Superbugs are here. Microbes vanquished for decades are slowly mutating to resist our pharmaceutical defenses. In U.S. hospitals, bacterial infections sicken almost 2 million people a year and kill 90,000. In more than 70 percent of afflicted patients, the bacteria have become resistant to one or more antibiotics. More ominously, drug-resistant strains that were formerly found only in hospitals have cropped up in community settings, such as schools, jails, and Army training centers.
A more recent threat, HIV, continues to mutate toward drug resistance. Some studies suggest that 10 to 20 percent of newly infected patients in the United States are resistant to at least one HIV drug, and a rare, multidrug-resistant strain cropped up in an infected man in New York City in 2005. Strains of drug-resistant tuberculosis are on the rise in Eastern Europe and Central Asia, and malaria has roared back as one drug after another has become ineffective against the parasite. The World Health Organization General Assembly recently named drug resistance in microbes as one of the top three threats to global health.
Resistance is not confined to human pathogens. The new strain of avian flu that has infected more than 100 people in Asia, and killed more than half of them, may become the next great pandemic. One way to slow its spread is to treat infected birds with amantadine, an antiviral drug meant for humans. But Chinese farmers seem to have used the drug so widely and indiscriminately that a drug-resistant flu strain has developed in some birds, rendering the treatment useless in certain regions.
So far, this avian virus cannot easily infect humans and is contracted only through close exposure to infected birds. But without an effective drug to combat avian infections, more flu-infected birds will come into contact with people, adding to the risk of a mutation that will allow a human-to-human transmission of the flu.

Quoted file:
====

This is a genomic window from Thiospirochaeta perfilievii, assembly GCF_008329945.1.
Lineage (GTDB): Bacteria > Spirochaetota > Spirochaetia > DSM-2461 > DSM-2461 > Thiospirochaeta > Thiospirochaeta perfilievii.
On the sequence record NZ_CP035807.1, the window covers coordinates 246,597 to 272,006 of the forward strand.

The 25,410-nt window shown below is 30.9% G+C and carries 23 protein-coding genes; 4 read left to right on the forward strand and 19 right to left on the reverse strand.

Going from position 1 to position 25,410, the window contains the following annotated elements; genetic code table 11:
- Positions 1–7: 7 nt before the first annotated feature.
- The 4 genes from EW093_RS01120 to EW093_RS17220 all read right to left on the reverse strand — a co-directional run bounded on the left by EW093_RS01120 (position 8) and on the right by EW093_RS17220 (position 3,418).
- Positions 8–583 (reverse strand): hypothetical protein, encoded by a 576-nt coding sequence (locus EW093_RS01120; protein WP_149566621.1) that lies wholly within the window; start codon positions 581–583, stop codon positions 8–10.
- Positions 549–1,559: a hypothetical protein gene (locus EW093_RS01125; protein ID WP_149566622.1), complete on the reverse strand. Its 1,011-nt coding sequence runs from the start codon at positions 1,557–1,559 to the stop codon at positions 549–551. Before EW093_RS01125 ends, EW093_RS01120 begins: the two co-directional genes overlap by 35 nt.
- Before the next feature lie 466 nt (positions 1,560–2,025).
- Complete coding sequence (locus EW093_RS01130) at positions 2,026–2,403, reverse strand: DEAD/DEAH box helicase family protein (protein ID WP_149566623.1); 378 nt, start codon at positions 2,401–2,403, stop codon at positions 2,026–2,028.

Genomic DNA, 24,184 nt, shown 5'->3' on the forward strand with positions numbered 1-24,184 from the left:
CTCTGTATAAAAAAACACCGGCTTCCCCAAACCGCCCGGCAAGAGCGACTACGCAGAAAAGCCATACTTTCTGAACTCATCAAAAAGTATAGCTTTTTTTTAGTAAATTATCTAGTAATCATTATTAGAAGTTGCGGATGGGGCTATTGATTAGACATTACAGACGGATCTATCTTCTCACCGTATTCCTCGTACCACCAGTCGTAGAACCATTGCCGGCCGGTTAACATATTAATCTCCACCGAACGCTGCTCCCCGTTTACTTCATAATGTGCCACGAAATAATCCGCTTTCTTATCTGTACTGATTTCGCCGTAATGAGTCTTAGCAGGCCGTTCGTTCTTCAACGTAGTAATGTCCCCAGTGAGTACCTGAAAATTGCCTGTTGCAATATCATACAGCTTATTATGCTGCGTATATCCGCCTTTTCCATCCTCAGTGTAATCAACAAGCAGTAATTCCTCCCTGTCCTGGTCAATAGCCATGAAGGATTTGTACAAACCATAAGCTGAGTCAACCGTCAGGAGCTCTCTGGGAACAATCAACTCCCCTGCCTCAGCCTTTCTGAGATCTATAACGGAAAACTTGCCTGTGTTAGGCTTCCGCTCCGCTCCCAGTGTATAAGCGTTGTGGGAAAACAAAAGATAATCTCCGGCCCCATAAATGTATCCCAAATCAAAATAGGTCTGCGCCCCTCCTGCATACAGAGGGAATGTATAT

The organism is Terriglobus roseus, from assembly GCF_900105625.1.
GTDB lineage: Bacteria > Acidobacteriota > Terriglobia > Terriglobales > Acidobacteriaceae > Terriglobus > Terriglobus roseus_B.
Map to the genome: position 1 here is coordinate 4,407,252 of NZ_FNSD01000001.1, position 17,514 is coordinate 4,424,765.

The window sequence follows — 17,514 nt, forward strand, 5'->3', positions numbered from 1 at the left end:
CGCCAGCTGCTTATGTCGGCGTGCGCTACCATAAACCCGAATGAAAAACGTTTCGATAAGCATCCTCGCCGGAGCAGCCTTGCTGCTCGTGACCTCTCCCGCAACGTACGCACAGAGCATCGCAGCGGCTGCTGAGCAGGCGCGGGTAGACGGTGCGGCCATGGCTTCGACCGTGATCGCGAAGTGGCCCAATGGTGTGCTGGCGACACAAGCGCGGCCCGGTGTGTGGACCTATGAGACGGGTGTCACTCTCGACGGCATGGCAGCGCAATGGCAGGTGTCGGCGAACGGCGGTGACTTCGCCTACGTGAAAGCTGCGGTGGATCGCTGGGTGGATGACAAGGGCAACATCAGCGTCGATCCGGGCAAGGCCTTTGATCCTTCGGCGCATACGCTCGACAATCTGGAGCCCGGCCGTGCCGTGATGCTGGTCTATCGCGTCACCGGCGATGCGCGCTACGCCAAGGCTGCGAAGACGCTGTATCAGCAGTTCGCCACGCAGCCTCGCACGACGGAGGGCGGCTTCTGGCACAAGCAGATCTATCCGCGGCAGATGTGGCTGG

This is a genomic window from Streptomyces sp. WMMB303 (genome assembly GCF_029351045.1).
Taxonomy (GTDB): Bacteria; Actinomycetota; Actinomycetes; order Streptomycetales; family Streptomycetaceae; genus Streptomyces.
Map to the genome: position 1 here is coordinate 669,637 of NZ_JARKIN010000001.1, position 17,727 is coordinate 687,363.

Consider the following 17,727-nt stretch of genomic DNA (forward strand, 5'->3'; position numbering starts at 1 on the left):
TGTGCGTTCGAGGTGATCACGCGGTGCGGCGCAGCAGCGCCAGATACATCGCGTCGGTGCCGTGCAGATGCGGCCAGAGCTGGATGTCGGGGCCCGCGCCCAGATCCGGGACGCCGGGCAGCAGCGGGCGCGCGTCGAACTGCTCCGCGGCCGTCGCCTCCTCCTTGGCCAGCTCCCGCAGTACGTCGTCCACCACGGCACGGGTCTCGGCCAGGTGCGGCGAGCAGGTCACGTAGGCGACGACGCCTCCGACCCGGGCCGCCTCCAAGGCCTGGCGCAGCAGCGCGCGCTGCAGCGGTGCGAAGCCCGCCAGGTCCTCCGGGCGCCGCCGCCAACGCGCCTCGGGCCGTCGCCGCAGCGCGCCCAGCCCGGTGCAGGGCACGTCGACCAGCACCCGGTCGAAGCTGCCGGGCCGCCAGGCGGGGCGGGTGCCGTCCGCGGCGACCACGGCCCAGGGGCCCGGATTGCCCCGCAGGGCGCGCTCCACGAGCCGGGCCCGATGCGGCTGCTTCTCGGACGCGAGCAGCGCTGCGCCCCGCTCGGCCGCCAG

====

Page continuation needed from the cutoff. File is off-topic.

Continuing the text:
In the developing world, nonprofit organizations working in collaboration with the Bill and Melinda Gates Foundation and other groups take aim at a variety of infectious scourges, supporting dozens of efforts to develop new and improved vaccines and antibiotics as well as to improve methods for preventing the spread of disease. A couple of small, recently funded projects take a completely novel approach toward combating drug resistance. One researcher in China is hoping to devise a drug that targets parts of human cells that infectious organisms such as those that cause tuberculosis and hepatitis B depend on but that are not essential for humans.
The goal is a treatment that would render the patient’s body completely inhospitable to the bug. Another project is developing medication that boosts overall immunity, decreasing susceptibility to any infection.
Despite these efforts, the short-term solution to drug-resistant microbes is more drugs. Just as chemotherapy often requires several drugs to combat resistance in cancerous cells, successful antimicrobial therapy against some pathogens requires a combination of drugs. The idea is to target microbes at different points in their life cycle, thus minimizing their ability to evolve a defense against a drug and become resistant. Pharmaceutical companies have been slow to develop new antibiotics, mostly relying instead on subtle chemical modifications to older existing antibiotics.
The pipeline for treating drug resistance in HIV, however, holds some interesting prospects. The new drug Fuzeon targets where HIV binds to the cell membrane, blocking its entry, but it must be injected twice a day. An oral drug in development, PA-457 from Panacos Pharmaceuticals, so disrupts the virus’s maturation within a cell that a newly released viral particle cannot successfully infect a cell.